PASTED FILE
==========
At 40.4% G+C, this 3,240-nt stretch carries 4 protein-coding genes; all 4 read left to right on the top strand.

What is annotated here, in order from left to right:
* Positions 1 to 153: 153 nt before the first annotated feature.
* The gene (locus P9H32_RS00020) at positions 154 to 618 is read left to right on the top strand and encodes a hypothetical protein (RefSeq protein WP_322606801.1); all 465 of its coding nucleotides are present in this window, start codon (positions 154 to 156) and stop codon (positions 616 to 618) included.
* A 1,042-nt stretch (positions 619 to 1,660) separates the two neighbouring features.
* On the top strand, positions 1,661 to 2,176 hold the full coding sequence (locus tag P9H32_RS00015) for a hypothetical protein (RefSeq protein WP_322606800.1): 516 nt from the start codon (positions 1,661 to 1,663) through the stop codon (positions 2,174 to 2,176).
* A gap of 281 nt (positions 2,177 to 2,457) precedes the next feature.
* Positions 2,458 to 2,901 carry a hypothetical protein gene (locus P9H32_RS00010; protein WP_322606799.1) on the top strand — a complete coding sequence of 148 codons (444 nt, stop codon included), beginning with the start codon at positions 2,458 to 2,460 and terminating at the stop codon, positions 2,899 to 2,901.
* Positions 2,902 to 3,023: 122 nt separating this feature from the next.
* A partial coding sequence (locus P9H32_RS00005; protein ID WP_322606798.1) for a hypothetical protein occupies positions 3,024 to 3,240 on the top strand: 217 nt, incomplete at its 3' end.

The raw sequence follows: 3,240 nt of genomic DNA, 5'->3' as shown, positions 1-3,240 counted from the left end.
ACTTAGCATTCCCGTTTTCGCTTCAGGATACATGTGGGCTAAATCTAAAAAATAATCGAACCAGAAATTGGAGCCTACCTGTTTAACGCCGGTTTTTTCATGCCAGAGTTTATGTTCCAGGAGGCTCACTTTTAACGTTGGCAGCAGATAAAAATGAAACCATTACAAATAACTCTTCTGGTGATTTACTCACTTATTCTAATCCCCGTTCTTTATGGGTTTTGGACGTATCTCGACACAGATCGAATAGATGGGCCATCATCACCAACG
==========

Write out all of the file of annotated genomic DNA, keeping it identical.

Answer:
At 40.4% G+C, this 3,240-nt stretch carries 4 protein-coding genes; all 4 read left to right on the top strand.

What is annotated here, in order from left to right:
* Positions 1 to 153: 153 nt before the first annotated feature.
* The gene (locus P9H32_RS00020) at positions 154 to 618 is read left to right on the top strand and encodes a hypothetical protein (RefSeq protein WP_322606801.1); all 465 of its coding nucleotides are present in this window, start codon (positions 154 to 156) and stop codon (positions 616 to 618) included.
* A 1,042-nt stretch (positions 619 to 1,660) separates the two neighbouring features.
* On the top strand, positions 1,661 to 2,176 hold the full coding sequence (locus tag P9H32_RS00015) for a hypothetical protein (RefSeq protein WP_322606800.1): 516 nt from the start codon (positions 1,661 to 1,663) through the stop codon (positions 2,174 to 2,176).
* A gap of 281 nt (positions 2,177 to 2,457) precedes the next feature.
* Positions 2,458 to 2,901 carry a hypothetical protein gene (locus P9H32_RS00010; protein WP_322606799.1) on the top strand — a complete coding sequence of 148 codons (444 nt, stop codon included), beginning with the start codon at positions 2,458 to 2,460 and terminating at the stop codon, positions 2,899 to 2,901.
* Positions 2,902 to 3,023: 122 nt separating this feature from the next.
* A partial coding sequence (locus P9H32_RS00005; protein ID WP_322606798.1) for a hypothetical protein occupies positions 3,024 to 3,240 on the top strand: 217 nt, incomplete at its 3' end.

The raw sequence follows: 3,240 nt of genomic DNA, 5'->3' as shown, positions 1-3,240 counted from the left end.
ACTTAGCATTCCCGTTTTCGCTTCAGGATACATGTGGGCTAAATCTAAAAAATAATCGAACCAGAAATTGGAGCCTACCTGTTTAACGCCGGTTTTTTCATGCCAGAGTTTATGTTCCAGGAGGCTCACTTTTAACGTTGGCAGCAGATAAAAATGAAACCATTACAAATAACTCTTCTGGTGATTTACTCACTTATTCTAATCCCCGTTCTTTATGGGTTTTGGACGTATCTCGACACAGATCGAATAGATGGGCCATCATCACCAACG